The other day I did not work on any jewelry. I wouldn't sit at my work table, I convinced myself I just wanted a reading day. But really, I know it was because I was afraid. I was shying away from the stress of not doing well, of not being sure of my designs. I've done this before, I get good at a hobby then stop practicing it because it becomes too stressful. Because when I get good at something, I must then always succeed at it. If I don't, then I'm not as good as I thought I was. It becomes not a hobby, but a stress inducing test of my skill and art. Not fun. Why do I turn something enjoyable into an evaluation of my worth?
I'm a perfectionist. I have a tendency to dislike my older pieces, constantly reevaluating them against my newer abilities. But that's a part of art that I should embrace - the desire to keep learning, to keep pushing forward. Why can't we strive for a new skill without demeaning our previous endeavors? It reminds me of Margaret Salinger's book Dream Catcher - she described her father's tendency towards perfection or obliteration. She illustrates this with the question,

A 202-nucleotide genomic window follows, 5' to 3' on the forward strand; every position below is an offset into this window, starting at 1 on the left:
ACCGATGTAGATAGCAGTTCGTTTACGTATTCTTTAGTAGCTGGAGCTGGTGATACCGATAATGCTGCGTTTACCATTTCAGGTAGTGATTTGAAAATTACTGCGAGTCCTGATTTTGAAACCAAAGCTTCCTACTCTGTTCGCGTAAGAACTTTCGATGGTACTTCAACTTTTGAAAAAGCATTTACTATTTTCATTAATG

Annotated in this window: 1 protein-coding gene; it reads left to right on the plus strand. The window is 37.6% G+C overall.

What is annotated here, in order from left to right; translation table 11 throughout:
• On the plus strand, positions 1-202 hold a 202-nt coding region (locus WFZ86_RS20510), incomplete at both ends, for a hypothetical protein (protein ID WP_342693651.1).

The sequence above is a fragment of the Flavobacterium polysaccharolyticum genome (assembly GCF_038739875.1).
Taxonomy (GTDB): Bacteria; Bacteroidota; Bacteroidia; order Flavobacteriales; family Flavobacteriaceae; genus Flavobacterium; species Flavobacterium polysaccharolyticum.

"How do you eat an elephant?
The correct answer: First, cut it into little pieces.
The Salinger answer: Drag it deep into a cave, all alone, and attempt to swallow it whole.
Or, declare that anyone who would eat an elephant is beneath contempt and then stalk off in the other direction."
I'm tired of eating elephants alone. Of not allowing myself to admit defeat, to admit fault or even fear of failure. So here goes, I can admit this to you internets, but I probably can't utter it aloud. I'm going to go upstairs and work on some jewelry. I'm afraid I don't have any fresh ideas today. I'm afraid I won't create something today. But I'm going to try.